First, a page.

SAUGUS — More than three decades after Rick Doucette tossed his tassel to the left at graduation, he has returned to Saugus High School to be an assistant principal.
“It’s been a long time since I walked these halls, but it’s exciting,” said the 1987 graduate. “It’s nice to feel like you’re coming home. I’m a Saugus person and it’s nice to see friends dropping off their kids in the front. It really has a feeling of home.”
Doucette, a lifelong Saugus resident, was a Saugus Town Meeting member from 1999 to 2007 and served on the School Committee from 2007 to 2009, and later from 2011 to 2013.
He earned a bachelor’s degree in mechanical engineering from the University of Massachusetts-Lowell in 1991, a master’s degree in business administration from Bentley in 2004, and a master’s in educational leadership from Salem State in 2009.
Doucette taught engineering in North Reading for 16 years. He taught electives that included architecture, computer-aided design (CAD), and the principles of engineering design.
Though he’s gone from a classroom to an office, Doucette said his first week hasn’t been all that different.
“Kids are kids,” he said. “It’s not that much different than where I was. The kids want to learn and I’m excited about it. It was my desire to become an administrator to see if I could make a difference outside of the classroom as well.”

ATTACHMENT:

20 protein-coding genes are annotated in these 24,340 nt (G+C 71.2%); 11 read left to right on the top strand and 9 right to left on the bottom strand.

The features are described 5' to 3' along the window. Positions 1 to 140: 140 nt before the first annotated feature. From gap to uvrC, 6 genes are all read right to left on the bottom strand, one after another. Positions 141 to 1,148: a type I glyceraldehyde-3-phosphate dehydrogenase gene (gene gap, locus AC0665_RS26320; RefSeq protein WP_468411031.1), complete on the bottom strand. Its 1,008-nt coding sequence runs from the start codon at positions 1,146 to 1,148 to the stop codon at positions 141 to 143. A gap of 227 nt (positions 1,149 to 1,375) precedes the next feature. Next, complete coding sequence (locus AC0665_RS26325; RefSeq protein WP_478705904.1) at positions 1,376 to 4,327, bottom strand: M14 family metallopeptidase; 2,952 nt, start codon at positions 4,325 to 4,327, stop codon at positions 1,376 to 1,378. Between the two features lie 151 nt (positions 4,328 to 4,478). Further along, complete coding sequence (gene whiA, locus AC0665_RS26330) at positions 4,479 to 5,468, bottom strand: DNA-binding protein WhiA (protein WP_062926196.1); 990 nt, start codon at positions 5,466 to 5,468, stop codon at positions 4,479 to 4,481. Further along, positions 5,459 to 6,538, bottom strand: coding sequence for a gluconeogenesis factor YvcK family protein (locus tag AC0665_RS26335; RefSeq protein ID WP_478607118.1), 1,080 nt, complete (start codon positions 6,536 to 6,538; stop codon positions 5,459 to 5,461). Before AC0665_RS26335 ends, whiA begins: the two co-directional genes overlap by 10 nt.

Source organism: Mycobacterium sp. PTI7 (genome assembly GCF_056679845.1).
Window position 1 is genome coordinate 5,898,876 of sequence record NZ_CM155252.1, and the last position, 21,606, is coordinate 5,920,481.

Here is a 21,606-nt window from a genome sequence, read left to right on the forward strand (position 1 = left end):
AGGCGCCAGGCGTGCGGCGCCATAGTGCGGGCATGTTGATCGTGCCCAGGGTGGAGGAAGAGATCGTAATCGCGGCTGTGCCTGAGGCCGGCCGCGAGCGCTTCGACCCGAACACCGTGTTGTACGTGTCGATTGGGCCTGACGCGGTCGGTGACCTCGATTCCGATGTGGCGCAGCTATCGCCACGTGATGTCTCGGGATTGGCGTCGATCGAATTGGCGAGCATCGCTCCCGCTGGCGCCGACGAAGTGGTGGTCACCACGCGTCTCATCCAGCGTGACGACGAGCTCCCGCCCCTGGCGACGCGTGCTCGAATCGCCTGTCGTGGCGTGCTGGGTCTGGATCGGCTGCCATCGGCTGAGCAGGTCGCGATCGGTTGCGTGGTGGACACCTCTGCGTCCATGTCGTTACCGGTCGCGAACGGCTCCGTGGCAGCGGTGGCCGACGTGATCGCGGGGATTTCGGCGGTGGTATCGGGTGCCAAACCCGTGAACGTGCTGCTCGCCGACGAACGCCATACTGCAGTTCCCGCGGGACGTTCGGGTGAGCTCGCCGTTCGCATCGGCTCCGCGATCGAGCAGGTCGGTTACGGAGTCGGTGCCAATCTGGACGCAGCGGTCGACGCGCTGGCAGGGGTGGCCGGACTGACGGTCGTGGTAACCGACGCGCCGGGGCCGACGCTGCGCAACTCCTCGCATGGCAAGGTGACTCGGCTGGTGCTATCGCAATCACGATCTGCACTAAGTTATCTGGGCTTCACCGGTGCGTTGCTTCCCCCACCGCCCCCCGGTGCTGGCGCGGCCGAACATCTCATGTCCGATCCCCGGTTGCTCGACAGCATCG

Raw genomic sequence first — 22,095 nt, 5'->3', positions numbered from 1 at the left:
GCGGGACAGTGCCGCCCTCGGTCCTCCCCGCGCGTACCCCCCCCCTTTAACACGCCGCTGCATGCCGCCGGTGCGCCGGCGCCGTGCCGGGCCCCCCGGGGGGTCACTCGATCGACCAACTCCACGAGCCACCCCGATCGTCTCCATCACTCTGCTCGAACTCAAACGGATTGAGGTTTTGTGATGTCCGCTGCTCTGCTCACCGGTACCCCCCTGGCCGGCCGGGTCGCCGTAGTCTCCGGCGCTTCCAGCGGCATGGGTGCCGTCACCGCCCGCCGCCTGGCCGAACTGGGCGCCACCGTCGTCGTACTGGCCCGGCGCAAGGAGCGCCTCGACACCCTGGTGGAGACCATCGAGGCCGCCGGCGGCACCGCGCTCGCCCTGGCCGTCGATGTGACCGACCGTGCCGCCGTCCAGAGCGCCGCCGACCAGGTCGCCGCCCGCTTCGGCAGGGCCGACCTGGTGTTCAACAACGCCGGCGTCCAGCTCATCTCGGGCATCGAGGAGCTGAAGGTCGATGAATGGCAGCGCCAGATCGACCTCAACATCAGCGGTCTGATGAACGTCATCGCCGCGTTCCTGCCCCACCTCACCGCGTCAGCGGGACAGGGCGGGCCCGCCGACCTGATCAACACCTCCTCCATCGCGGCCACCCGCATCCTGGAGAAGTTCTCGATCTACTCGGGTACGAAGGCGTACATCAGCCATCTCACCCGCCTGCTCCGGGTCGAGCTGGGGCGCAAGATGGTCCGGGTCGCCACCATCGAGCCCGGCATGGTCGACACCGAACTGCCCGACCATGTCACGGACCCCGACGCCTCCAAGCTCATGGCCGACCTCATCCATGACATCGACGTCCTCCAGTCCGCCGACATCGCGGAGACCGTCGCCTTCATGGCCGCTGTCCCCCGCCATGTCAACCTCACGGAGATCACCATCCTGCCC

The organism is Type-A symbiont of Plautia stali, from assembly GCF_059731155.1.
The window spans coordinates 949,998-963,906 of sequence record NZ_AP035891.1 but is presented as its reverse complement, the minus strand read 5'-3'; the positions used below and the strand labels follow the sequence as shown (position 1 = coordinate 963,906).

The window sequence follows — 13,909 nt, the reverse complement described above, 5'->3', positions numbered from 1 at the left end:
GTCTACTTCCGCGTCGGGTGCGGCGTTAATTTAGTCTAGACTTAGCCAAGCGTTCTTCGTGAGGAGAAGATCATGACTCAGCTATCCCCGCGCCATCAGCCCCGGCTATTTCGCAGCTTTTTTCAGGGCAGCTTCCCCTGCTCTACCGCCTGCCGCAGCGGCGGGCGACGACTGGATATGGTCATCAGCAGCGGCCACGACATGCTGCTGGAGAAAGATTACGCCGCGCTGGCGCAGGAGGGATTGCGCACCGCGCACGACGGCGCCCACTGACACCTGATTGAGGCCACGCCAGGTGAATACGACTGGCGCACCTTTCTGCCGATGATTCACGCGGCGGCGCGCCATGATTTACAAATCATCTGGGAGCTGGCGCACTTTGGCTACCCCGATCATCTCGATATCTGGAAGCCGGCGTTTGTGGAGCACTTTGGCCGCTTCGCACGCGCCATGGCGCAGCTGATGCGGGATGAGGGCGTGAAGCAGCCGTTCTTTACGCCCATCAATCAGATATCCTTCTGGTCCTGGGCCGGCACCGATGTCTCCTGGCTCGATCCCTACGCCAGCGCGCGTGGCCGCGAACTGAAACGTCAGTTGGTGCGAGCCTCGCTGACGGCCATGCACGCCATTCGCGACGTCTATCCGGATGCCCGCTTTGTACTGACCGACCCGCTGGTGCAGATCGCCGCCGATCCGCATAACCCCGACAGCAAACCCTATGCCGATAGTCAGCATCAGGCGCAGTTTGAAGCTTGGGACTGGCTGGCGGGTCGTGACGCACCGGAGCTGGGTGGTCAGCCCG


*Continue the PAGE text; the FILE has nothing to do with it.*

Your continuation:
In the next few years, Doucette said he’s excited to help transition students into a new school. North Reading just finished building a new school and he was part of that transition from old to new, he said.
The construction of a new $160 million for a grades 6-12 combination middle and high school is underway beside the existing Saugus High School.
Voters overwhelmingly supported two debt exclusions to allow for the construction of the new school and a restructuring of the entire district during a special election last June.
The new school will be 270,000 square feet with a 12,000 square-foot gymnasium, 750-seat auditorium, and capacity for 1,360 students. It will have state-of-the-art science labs and technology classrooms, fine and performing arts classrooms, a sports complex and outdoor track, outdoor classroom space, and student gardens.
The project is expected to be completed by 2020.
“It’s going to be something special,” he said.